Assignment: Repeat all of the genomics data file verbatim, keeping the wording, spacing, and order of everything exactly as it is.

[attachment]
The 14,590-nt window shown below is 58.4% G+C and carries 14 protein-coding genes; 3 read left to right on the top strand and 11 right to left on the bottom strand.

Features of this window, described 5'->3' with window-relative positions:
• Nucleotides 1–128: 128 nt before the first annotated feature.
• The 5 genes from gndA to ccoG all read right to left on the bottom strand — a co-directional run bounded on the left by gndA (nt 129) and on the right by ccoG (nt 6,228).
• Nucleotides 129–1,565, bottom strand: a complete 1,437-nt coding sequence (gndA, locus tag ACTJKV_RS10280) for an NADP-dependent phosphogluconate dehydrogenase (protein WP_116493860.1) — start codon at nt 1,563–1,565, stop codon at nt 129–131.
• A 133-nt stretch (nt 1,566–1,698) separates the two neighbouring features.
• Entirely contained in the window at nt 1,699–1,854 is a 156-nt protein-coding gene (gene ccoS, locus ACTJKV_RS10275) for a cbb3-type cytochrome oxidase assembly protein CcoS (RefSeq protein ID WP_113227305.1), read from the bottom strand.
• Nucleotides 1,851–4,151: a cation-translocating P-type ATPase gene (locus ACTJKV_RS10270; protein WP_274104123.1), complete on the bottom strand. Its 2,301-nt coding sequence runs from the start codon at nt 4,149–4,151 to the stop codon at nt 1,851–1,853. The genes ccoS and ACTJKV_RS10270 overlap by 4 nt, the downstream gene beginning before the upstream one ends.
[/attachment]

The 14,590-nt window shown below is 58.4% G+C and carries 14 protein-coding genes; 3 read left to right on the top strand and 11 right to left on the bottom strand.

Features of this window, described 5'->3' with window-relative positions:
• Nucleotides 1–128: 128 nt before the first annotated feature.
• The 5 genes from gndA to ccoG all read right to left on the bottom strand — a co-directional run bounded on the left by gndA (nt 129) and on the right by ccoG (nt 6,228).
• Nucleotides 129–1,565, bottom strand: a complete 1,437-nt coding sequence (gndA, locus tag ACTJKV_RS10280) for an NADP-dependent phosphogluconate dehydrogenase (protein WP_116493860.1) — start codon at nt 1,563–1,565, stop codon at nt 129–131.
• A 133-nt stretch (nt 1,566–1,698) separates the two neighbouring features.
• Entirely contained in the window at nt 1,699–1,854 is a 156-nt protein-coding gene (gene ccoS, locus ACTJKV_RS10275) for a cbb3-type cytochrome oxidase assembly protein CcoS (RefSeq protein ID WP_113227305.1), read from the bottom strand.
• Nucleotides 1,851–4,151: a cation-translocating P-type ATPase gene (locus ACTJKV_RS10270; protein WP_274104123.1), complete on the bottom strand. Its 2,301-nt coding sequence runs from the start codon at nt 4,149–4,151 to the stop codon at nt 1,851–1,853. The genes ccoS and ACTJKV_RS10270 overlap by 4 nt, the downstream gene beginning before the upstream one ends.